But RAMQ is patient. It normally reaches an agreement with lawyers mandated by liability insurers to defer its claim until an out-of-court settlement is negotiated or a court reaches a decision on the victim's legal action. Rarely, if ever, has a RAMQ subrogation claim reached trial or been the subject of a lawsuit.

"In all of the cases I have dealt with RAMQ, there has always been an out-of-court settlement," adds Hardy, whose practice focuses principally on insurance, civil liability, manufacturer's liability and commercial and corporate litigation, echoing observations made by legal insurance experts. "More than that, the majority of RAMQ's claims have been settled out of court without RAMQ having to launch any legal procedures whatsoever, except for its formal demand letter."

There's a solid reason behind RAMQ's motivation to settle out-of-court. The overwhelming majority of subrogation claims range between $1,000 and $10,000, with the highest claim ever seen by Hardy reaching $500,000. But with RAMQ always, or almost always, settling out-of-court, the courts have yet to provide guidance on a number of questions surrounding the interpretation of sections that touch on subrogation claims in both the Health Insurance Act and the Hospital Insurance Act.

Sometimes years can go by before RAMQ asserts its claim for reimbursement of medical and hospital expenses incurred while treating the victim, points out Hardy. Both Acts provide that RAMQ's claim must be brought within three years "from the date on which the Board became aware of the facts."

But in a case where the victim's action was settled out-of-court without RAMQ having been informed of the settlement, Hardy wonders whether the health insurance board would have grounds to justify a delay in asserting its claim, even though it is up to the liability insurer of the tortfeasor to inform RAMQ as soon as negotiations to settle a claim for compensatory damages have been set in motion.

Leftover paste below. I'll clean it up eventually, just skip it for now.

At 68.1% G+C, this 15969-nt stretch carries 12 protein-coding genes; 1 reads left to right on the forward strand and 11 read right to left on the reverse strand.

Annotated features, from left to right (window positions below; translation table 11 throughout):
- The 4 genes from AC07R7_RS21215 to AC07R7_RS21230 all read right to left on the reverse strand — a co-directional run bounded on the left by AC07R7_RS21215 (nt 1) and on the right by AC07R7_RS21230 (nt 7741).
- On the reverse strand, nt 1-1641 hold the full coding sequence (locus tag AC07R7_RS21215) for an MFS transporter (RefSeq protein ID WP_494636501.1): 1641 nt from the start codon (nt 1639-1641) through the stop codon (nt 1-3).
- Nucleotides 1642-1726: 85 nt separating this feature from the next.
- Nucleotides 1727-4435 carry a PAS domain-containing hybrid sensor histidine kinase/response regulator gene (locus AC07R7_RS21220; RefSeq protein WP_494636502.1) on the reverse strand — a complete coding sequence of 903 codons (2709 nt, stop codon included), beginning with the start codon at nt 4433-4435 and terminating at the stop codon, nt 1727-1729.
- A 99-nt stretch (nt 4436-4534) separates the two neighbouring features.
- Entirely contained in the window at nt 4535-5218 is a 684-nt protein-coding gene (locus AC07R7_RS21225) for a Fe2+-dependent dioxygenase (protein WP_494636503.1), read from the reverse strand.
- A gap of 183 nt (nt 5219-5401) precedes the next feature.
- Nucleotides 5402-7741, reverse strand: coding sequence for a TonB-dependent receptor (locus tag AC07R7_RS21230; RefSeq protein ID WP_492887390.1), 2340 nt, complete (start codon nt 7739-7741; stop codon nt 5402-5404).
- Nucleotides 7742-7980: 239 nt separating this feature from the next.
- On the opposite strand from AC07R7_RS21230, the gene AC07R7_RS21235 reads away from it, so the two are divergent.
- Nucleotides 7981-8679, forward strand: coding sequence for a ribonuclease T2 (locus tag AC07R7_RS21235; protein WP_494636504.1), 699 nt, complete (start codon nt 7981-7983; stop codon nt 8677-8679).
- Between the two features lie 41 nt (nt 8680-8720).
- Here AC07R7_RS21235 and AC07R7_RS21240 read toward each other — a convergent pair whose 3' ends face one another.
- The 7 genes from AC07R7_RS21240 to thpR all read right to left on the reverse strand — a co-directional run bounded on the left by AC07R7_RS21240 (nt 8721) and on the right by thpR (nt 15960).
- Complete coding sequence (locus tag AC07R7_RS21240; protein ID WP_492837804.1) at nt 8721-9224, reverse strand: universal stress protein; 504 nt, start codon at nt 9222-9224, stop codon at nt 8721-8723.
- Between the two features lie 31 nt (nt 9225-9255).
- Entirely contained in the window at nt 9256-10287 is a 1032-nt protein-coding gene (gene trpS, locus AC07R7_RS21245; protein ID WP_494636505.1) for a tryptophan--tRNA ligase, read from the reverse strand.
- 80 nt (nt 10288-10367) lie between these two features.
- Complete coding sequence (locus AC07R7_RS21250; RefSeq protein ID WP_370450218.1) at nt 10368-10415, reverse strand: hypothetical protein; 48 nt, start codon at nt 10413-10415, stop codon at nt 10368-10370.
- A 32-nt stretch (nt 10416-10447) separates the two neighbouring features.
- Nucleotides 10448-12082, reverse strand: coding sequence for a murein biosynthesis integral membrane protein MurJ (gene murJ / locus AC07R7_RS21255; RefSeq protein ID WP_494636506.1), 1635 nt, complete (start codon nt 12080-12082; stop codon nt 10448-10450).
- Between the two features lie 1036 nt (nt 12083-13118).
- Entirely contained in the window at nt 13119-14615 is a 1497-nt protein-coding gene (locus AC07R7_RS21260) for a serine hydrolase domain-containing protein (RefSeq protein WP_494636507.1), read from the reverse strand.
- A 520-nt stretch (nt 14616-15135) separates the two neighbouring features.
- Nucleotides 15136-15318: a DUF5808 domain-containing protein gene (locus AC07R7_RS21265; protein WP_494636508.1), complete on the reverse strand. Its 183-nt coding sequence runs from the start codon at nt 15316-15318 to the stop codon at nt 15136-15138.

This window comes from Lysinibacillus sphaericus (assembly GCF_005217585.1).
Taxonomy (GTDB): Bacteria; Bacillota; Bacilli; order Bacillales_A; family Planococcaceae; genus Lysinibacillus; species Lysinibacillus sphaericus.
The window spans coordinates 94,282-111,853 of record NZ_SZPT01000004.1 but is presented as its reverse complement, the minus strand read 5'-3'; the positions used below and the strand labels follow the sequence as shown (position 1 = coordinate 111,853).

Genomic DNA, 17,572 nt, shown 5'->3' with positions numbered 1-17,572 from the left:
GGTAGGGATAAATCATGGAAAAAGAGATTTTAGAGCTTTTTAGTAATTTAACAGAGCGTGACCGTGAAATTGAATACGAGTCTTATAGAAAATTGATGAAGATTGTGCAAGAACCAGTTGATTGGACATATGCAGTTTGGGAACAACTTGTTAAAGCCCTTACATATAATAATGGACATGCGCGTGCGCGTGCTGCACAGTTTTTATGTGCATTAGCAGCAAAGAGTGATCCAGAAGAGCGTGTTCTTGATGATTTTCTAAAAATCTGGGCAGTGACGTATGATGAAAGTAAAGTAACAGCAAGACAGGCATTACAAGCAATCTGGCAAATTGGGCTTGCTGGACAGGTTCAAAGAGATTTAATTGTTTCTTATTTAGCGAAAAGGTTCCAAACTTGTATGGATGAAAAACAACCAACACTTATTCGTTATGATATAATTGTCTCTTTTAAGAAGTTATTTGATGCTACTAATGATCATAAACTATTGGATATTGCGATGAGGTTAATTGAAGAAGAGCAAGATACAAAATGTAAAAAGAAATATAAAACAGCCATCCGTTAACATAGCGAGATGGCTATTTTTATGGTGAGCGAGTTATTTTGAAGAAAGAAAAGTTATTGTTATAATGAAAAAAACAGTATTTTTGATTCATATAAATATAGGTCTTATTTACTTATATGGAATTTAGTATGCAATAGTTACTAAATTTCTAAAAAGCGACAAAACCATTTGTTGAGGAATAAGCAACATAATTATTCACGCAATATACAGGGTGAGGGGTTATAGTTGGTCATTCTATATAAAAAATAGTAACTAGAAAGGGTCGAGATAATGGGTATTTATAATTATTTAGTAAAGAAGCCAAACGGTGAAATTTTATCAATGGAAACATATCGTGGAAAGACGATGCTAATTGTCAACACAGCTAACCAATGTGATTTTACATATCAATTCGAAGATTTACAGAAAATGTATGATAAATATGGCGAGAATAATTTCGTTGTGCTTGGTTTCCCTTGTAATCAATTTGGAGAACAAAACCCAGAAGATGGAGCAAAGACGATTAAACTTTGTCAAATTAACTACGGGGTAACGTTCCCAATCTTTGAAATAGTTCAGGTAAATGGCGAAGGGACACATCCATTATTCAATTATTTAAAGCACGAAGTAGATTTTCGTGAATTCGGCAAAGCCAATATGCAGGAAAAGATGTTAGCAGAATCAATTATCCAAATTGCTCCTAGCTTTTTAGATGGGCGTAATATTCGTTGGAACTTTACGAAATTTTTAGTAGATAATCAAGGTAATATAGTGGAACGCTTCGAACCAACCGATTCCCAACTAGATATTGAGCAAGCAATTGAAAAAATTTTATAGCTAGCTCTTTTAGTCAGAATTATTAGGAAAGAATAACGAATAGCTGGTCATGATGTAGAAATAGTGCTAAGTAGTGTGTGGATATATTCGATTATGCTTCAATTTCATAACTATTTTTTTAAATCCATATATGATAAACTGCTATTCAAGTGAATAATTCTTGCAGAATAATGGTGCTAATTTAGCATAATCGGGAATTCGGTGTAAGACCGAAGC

"The question that arises out of such a situation is whether RAMQ took reasonable measures to identify the tortfeasor and determine the circumstances surrounding the accident when it was obvious that medical and hospital care provided to the victim were the result of an accident," said Hardy. "In other words, does RAMQ have an obligation to at least conduct due diligence and ask the victim under what circumstances the accident took place? This is an issue that has never been interpreted by the courts."

Hardy believes that the courts will also eventually be compelled to provide guidance on the nature of RAMQ's subrogation claims. Are they based on subrogation under the Civil Code of Quebec or are they sui generis - independent claims that obey their own rules separately from the Civil Code? Hardy argues that the distinction will have a practical impact, which is why the issue will eventually arise before the courts.

"The answer could have an impact on the time limitation RAMQ has on its subrogation claim in cases where the victim took legal action prior to the assertion of the subrogation claim," said Hardy. "If RAMQ's subrogation claim is sui generis, the victim's action will not interrupt the prescription in favour of RAMQ. But that, too, has never been debated before the courts."

Be that as it may, Pierre Boyer of Gowling Lafleur Henderson LLP points out that subrogation claims can also be asserted by the province's workers' compensation board and the automobile insurance corporation.

But while the Quebec Automobile Insurance Act grants the automobile insurance corporation three years to assert its claim, it does not have subrogation rights against a Quebec resident insured in Quebec when the automobile accidents takes place in Quebec, said Boyer, a senior partner at Gowling's Montreal office.

The subrogation rights of the workers' compensation board are also limited - the board does not have subrogation rights against an employer governed by Quebec's Act Respecting Industrial Accidents and Occupational Diseases.

Quotes translated from French by the author.